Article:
Traveling to Fairmount – The Best and Safest Ways For Visitors

traveling to Fairmount


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Traveling to the Philadelphia Museum of Art

The world-famous Philadelphia Museum of Art - located at 26th Street and the Benjamin Franklin Parkway - is usually described as one of the Benjamin Franklin Parkway attractions - which is logical, obviously, given its location.

But the Museum of Art is also often described, as being part of Fairmount, which, due to its location at the northern end of the Parkway, it is. It enjoys sort of a dual citizenship in both areas. As we discuss on the Fairmount Main Page, the neighborhood is sometimes defined as "Fairmount / Art Museum Area".

Traveling to Eastern State Penitentiary at 20th and Fairmount Avenues

If the brooding, foreboding, menacing, historic, and world-influential Gothic Revival prison - known as Eastern State Penitentiary is your destination, you're on the right site - we have an entire page on Eastern State Penitentiary - How to Travel to the Fortress - take a look...

Traveling From the Philadelphia Museum of Art to Eastern State Penitentiary

We would recommend these two major Philadelphia tourist attractions to be done in conjunction, on the same day, due to their proximity.

You can go by cab, or by foot. The cab ride will be short, if you can get one from the Museum of Art. (It will be harder to get one from Eastern State Pen.) If it's after dark - take the cab.

The walk is pretty short, also, about half a mile, which will take you about 12 minutes (although you should make allowances for not going the most efficient way, if it's your first time there.)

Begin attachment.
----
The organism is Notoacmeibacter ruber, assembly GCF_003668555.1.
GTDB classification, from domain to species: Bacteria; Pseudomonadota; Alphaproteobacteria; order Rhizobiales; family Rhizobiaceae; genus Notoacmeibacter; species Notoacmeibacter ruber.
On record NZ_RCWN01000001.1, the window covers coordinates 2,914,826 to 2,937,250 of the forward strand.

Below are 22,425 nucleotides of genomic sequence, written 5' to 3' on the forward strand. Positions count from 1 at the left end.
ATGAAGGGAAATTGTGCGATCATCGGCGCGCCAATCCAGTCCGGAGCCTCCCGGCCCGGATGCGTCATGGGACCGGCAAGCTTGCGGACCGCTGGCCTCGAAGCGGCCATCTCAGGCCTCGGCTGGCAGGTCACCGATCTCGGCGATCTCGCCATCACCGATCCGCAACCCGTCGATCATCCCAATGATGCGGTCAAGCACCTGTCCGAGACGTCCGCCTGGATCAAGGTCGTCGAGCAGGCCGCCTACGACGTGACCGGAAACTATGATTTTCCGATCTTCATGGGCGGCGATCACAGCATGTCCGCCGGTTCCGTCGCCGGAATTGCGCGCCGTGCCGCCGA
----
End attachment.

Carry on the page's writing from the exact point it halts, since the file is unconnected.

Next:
Basically, when you come down from the Rocky steps - you need to find Pennsylvania Avenue, which runs parallel to the Ben Franklin Parkway. (Surprisingly, Pennsylvania Avenue is not a major artery in Philadelphia, in spite of its name). Basically, you want to reach the intersection of Pennsylvania and Fairmount Avenues, and to head east on Fairmount Avenue. You should cross an intersection at either 25th and Fairmount or 24th and Fairmount; if the numbers are going down, you're going the correct way.

The prison's western border is at 22nd Street and Fairmount Avenues. You can't miss it, of course - it's the gigantic castle.

Traveling to Fairmount Via Taxicab

If you are from out of town, this is the right move, especially at night. Cabs are plentiful at 30th Street, Rittenhouse Square, and Suburban Station.

Traveling to Fairmount Via the Phlash

Often, the purple Phlash trolleys are the best way to get somewhere in central Philadelphia. However, they are not the best answer for Fairmount, for three reasons.

1) Regrettably, the Phlash has not fully incorporated all of Fairmount into its standard route.

2) It only runs from May 1 to October 31 - the end of heavy visitor season.

3) It stops operating around 5:30 PM - 6 PM, depending on the stop - and there's a lot of nightlife in Fairmount. You can take the Phlash to get there, but you'll have to cab it back.

However, the Phlash does have four stops you can use to travel to Fairmount, with three stops surrounding the Art Museum. Stop #13 is at Fairmount and Pennsylvania Avenues, which is the closest stop to Eastern State Penitentiary. Stop #14 is the back door of the Art Museum; Stop #18, the front of the Art Museum - the Rocky Steps and Rocky Statue.

In addition, there is stop #12, at the Rodin Museum, which is at 22nd and the Parkway. If you walk directly north on 22nd for six blocks, you reach Eastern State Penitentiary.

Traveling to Fairmount Via SEPTA City Transit Lines

The Broad Street Subway (Also Known As the Broad Street Line or the Orange Line)

You can take the Broad Street Subway to its Fairmount stop, but - under no circumstances - should you try that, unless you're a local and you're very familiar with the area and geography. You don't want to get lost, near Broad and Fairmount Avenue, the location of the Orange Line stop.

A much better idea, if you happen to be near Broad Street, is to travel to the Orange Line stops at either City Hall Station - located at Broad and Market Streets - or its Race-Vine Station, which offers you the choice of Broad and Race Streets or Broad and Vine Streets.